My wife and I have been married for three months. Previous to marriage, we were together for seven years. We lived and shopped together. We always split our bills down the middle and never opened a joint bank account. Until now. Together, we’ve decided to open a joint account (we’re still keeping our separate accounts, too) so that we can build our financial lives together. We’ve always dealt with money in an individualistic way. We pay our bills separately. We both have anxiety about student debt. We think about our income individually, but not collectively. At least not yet. However, we are now at a point where we want to treat our finances more collaboratively. What advice can you give to two young people who want to change the way they use and view money?
Some say “money is the root of all evil” and in many forms of Christianity, vows of poverty are the ultimate form of religiosity. The thing is, trade and some form of money are part of every culture. So, to find peace in sharing money with your wife, you gotta go back BCE. Large chunks of the Old Testament are basically Ethical Business for Dummies. The holiest people don’t avoid money. They figure out how to use it ethically.
I had the opportunity to talk about your question with Sean Mallin, Taylor Nelms and Hannah Appel, economic anthropologists at the University of California. They say people worry that when money comes into an intimate relationship or friendship, it automatically has an eroding effect. Hannah says, “especially on the left, people worry that money has an evil essence, often conflating it with profit motive, for instance. But money has no essential character. It can be used to strengthen or weaken relationships. Where couples should be vigilant is in the ways that money can become a proxy for power dynamics that are already present.”
Now is the time to get real about how power works in your relationship. Think of this new project of shared resources as a task that can bring you closer together. How did your families interact with money? Does one of you earn more? Are race or gender a factor in how you deal with money in your relationship? Be honest about where you want full discretion in your spending or saving. If you aren’t great at saving, be real and talk through ideas to track spending together. Get clear on exactly when a discussion needs to happen before you spend a large amount (and how is large defined?). Commit to trying a method of joint budgeting for a month, then check in at the end. Your decisions don’t need to be permanent, and none of it makes you greedy or bad if it doesn’t work. You will find your rhythm.
Taylor also recommends reading “Take Back the Economy”, a “how-to guide to transforming one’s economic life around concerns about living socially with others, consuming sustainably and taking care of the planet.” It includes checklists and exercises that teach budgeting, investing and sharing.
My friend spends a lot of time on a volunteer-based organizing project. Recently, the project appears to be triggering mental health problems for her. I think she is at a breaking point. As a friend, should I encourage her to stay away from the activism, when I know this project is what gives her purpose in this life?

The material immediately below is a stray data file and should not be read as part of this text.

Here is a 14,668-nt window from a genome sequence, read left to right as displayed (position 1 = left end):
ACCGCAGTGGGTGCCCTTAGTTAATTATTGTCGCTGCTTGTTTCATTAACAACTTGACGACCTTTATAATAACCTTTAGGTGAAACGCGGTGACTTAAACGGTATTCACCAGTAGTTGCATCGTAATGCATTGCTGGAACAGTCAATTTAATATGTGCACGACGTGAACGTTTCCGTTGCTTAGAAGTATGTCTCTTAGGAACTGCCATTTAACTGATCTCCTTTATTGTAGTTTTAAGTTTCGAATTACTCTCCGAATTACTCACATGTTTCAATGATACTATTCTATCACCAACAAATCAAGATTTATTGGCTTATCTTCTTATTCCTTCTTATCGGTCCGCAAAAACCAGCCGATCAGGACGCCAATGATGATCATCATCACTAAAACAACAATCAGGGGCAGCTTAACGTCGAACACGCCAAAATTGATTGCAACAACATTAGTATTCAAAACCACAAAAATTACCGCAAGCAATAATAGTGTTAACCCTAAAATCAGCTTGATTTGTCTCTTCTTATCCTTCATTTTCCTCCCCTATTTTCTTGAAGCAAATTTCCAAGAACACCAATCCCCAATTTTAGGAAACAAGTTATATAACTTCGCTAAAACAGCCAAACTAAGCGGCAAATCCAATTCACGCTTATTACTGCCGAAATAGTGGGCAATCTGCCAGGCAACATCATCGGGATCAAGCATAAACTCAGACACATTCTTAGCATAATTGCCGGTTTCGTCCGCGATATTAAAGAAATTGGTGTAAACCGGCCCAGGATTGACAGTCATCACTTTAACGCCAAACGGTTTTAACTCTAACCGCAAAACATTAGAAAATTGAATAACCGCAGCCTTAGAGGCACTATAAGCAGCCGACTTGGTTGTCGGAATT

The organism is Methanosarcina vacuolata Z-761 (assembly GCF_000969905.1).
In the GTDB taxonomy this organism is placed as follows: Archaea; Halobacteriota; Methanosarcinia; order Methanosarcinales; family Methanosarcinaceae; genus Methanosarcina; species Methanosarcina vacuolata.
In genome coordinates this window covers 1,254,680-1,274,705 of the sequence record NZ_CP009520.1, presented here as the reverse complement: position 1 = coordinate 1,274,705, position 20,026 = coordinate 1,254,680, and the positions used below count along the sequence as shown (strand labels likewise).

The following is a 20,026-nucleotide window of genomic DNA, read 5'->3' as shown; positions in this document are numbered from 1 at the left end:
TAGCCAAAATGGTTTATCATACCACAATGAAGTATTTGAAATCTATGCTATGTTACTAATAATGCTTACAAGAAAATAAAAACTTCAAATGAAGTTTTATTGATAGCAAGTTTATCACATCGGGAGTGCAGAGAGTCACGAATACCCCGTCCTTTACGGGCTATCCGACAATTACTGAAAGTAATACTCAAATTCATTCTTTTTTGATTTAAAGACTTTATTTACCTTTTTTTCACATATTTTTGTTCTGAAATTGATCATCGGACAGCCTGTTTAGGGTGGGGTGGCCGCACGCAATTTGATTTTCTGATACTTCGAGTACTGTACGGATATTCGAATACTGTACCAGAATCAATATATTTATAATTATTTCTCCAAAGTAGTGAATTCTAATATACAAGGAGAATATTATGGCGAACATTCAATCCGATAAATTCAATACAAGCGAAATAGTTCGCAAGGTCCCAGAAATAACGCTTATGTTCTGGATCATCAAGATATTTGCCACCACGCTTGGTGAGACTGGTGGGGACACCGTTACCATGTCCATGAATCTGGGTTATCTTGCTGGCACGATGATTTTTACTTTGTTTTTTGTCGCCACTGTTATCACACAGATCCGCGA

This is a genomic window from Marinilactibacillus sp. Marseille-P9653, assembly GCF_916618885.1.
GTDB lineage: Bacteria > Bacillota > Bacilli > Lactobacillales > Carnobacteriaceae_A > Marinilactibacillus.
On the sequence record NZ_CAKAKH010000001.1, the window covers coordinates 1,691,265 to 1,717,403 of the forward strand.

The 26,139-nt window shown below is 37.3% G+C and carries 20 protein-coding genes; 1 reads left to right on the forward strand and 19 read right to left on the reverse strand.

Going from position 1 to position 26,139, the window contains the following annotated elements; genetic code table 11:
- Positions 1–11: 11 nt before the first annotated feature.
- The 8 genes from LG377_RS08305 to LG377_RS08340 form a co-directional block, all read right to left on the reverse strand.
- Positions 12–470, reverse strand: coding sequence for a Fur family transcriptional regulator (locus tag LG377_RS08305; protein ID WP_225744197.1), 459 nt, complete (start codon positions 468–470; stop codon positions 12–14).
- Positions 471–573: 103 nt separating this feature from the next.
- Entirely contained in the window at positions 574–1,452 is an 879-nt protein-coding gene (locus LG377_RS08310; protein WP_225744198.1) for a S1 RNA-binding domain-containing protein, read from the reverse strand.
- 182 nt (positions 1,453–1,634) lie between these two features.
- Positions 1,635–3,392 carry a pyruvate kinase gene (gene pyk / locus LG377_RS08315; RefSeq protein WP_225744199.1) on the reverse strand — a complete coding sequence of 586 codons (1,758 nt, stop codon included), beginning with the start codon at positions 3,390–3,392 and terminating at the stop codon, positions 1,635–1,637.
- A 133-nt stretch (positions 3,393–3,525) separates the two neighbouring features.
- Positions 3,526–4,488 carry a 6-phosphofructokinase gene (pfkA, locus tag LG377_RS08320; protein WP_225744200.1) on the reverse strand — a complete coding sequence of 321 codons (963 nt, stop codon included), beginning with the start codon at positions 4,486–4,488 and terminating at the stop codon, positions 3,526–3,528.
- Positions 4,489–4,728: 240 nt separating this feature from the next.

Anyone who’s been around activism for a few years knows movement folks struggling with either depression, hopelessness or addictions to work, drugs and alcohol. Meanwhile, we’re caught up in our daily grind to get to meetings on time, plan events or even pay our own bills. We don’t always notice – or don’t want to notice – when someone is at a breaking point. It is confusing and scary to be with someone on the borders of a possible breakdown. The closer you get, the more all-consuming offering support feels.
That said, if your friends continues intense activism without a pause, she is likely to become another victim in the long legacy of activist burnout. Sascha Altman DuBrul, co-director of the Icarus Project, suggests naming the risks of your friend’s passion for her work to convince her to take a step back. Let her know that “prioritizing her own health will make her that much more useful to the struggle,” he says. “People who care about issues burn out because they aren’t taking care of themselves and no one is taking care of them.”
For many activists, dealing with emotional distress or extreme states of consciousness isn’t a one-time event, but a lifetime labor of self-love. Sascha says that many people drawn to social justice work are sensitive and wrestling to resolve their own internal conflicts.
“Political activists don’t have the kind of emotional vocabulary to talk about their personal stuff,” he says, “and they can project it onto the larger-world situation.”
This can be good, because the world needs a lot of healing, and people like your friend are passionate enough to take it on. Remind your friend that a few weeks of enough sleep, healthy meals and exercise can make a world of difference for herself and for the long-term success of her project. Seek out a local Icarus group that she can get involved with or send her to the Community Care section of Organizing Upgrade.
The Leftist Ethicist is an advice column for Zeek readers who envision a more just world and act to create it. With a commitment to justice and progressive Jewish teaching (and a loving nod to the Bintel Brief), the Leftist Ethicist provides a space to raise questions, without judgment, and receive sensible solutions. The Leftist Ethicist is not intended as a replacement or substitute for financial, medical, legal or other professional advice. It’s just my opinion! What’s yours? Talk back in the comments! Send questions about ethical dilemmas to LeftistEthicist@Zeek.net.
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